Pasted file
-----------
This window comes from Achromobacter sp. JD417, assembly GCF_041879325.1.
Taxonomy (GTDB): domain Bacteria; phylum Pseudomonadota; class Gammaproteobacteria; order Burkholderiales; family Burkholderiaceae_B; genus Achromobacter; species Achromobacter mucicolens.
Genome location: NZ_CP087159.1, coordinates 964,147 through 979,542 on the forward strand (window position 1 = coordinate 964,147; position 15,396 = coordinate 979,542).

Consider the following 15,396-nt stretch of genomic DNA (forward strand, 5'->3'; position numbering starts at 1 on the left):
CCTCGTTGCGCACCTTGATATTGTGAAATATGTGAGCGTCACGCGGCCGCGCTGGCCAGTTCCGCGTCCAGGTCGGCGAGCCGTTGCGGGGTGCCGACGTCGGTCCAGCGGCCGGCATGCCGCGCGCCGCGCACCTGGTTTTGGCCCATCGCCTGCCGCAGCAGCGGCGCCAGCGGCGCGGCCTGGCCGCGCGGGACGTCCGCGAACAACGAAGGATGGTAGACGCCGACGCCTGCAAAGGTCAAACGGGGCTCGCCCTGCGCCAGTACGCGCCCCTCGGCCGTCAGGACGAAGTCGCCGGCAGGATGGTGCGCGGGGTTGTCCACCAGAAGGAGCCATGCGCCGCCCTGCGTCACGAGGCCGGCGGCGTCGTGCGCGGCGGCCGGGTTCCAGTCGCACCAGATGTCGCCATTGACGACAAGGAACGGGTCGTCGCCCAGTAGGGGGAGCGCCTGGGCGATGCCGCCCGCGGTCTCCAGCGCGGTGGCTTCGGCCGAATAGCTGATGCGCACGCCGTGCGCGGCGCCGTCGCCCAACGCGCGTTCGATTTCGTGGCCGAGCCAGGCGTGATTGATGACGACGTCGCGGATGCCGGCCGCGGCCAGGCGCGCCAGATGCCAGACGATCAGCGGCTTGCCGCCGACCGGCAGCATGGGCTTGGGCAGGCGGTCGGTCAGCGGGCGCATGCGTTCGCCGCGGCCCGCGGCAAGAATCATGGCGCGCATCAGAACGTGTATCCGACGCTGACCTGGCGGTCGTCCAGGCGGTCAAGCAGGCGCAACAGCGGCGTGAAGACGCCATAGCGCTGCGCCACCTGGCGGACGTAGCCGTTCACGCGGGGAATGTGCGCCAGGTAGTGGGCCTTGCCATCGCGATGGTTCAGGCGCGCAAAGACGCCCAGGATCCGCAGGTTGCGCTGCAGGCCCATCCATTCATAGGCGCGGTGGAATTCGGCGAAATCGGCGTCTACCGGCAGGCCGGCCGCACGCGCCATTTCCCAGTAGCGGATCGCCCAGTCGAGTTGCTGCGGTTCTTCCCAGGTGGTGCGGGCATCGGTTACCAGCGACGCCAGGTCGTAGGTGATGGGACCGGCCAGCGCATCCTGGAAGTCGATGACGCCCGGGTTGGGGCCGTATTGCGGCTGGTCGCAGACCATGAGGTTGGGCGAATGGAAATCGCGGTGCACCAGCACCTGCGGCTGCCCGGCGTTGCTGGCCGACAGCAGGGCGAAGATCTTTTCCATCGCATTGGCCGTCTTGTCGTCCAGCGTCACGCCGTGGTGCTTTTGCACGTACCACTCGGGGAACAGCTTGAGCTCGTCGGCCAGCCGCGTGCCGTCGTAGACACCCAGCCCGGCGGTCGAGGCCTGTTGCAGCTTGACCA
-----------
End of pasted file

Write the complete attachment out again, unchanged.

This window comes from Achromobacter sp. JD417, assembly GCF_041879325.1.
Taxonomy (GTDB): domain Bacteria; phylum Pseudomonadota; class Gammaproteobacteria; order Burkholderiales; family Burkholderiaceae_B; genus Achromobacter; species Achromobacter mucicolens.
Genome location: NZ_CP087159.1, coordinates 964,147 through 979,542 on the forward strand (window position 1 = coordinate 964,147; position 15,396 = coordinate 979,542).

Consider the following 15,396-nt stretch of genomic DNA (forward strand, 5'->3'; position numbering starts at 1 on the left):
CCTCGTTGCGCACCTTGATATTGTGAAATATGTGAGCGTCACGCGGCCGCGCTGGCCAGTTCCGCGTCCAGGTCGGCGAGCCGTTGCGGGGTGCCGACGTCGGTCCAGCGGCCGGCATGCCGCGCGCCGCGCACCTGGTTTTGGCCCATCGCCTGCCGCAGCAGCGGCGCCAGCGGCGCGGCCTGGCCGCGCGGGACGTCCGCGAACAACGAAGGATGGTAGACGCCGACGCCTGCAAAGGTCAAACGGGGCTCGCCCTGCGCCAGTACGCGCCCCTCGGCCGTCAGGACGAAGTCGCCGGCAGGATGGTGCGCGGGGTTGTCCACCAGAAGGAGCCATGCGCCGCCCTGCGTCACGAGGCCGGCGGCGTCGTGCGCGGCGGCCGGGTTCCAGTCGCACCAGATGTCGCCATTGACGACAAGGAACGGGTCGTCGCCCAGTAGGGGGAGCGCCTGGGCGATGCCGCCCGCGGTCTCCAGCGCGGTGGCTTCGGCCGAATAGCTGATGCGCACGCCGTGCGCGGCGCCGTCGCCCAACGCGCGTTCGATTTCGTGGCCGAGCCAGGCGTGATTGATGACGACGTCGCGGATGCCGGCCGCGGCCAGGCGCGCCAGATGCCAGACGATCAGCGGCTTGCCGCCGACCGGCAGCATGGGCTTGGGCAGGCGGTCGGTCAGCGGGCGCATGCGTTCGCCGCGGCCCGCGGCAAGAATCATGGCGCGCATCAGAACGTGTATCCGACGCTGACCTGGCGGTCGTCCAGGCGGTCAAGCAGGCGCAACAGCGGCGTGAAGACGCCATAGCGCTGCGCCACCTGGCGGACGTAGCCGTTCACGCGGGGAATGTGCGCCAGGTAGTGGGCCTTGCCATCGCGATGGTTCAGGCGCGCAAAGACGCCCAGGATCCGCAGGTTGCGCTGCAGGCCCATCCATTCATAGGCGCGGTGGAATTCGGCGAAATCGGCGTCTACCGGCAGGCCGGCCGCACGCGCCATTTCCCAGTAGCGGATCGCCCAGTCGAGTTGCTGCGGTTCTTCCCAGGTGGTGCGGGCATCGGTTACCAGCGACGCCAGGTCGTAGGTGATGGGACCGGCCAGCGCATCCTGGAAGTCGATGACGCCCGGGTTGGGGCCGTATTGCGGCTGGTCGCAGACCATGAGGTTGGGCGAATGGAAATCGCGGTGCACCAGCACCTGCGGCTGCCCGGCGTTGCTGGCCGACAGCAGGGCGAAGATCTTTTCCATCGCATTGGCCGTCTTGTCGTCCAGCGTCACGCCGTGGTGCTTTTGCACGTACCACTCGGGGAACAGCTTGAGCTCGTCGGCCAGCCGCGTGCCGTCGTAGACACCCAGCCCGGCGGTCGAGGCCTGTTGCAGCTTGACCA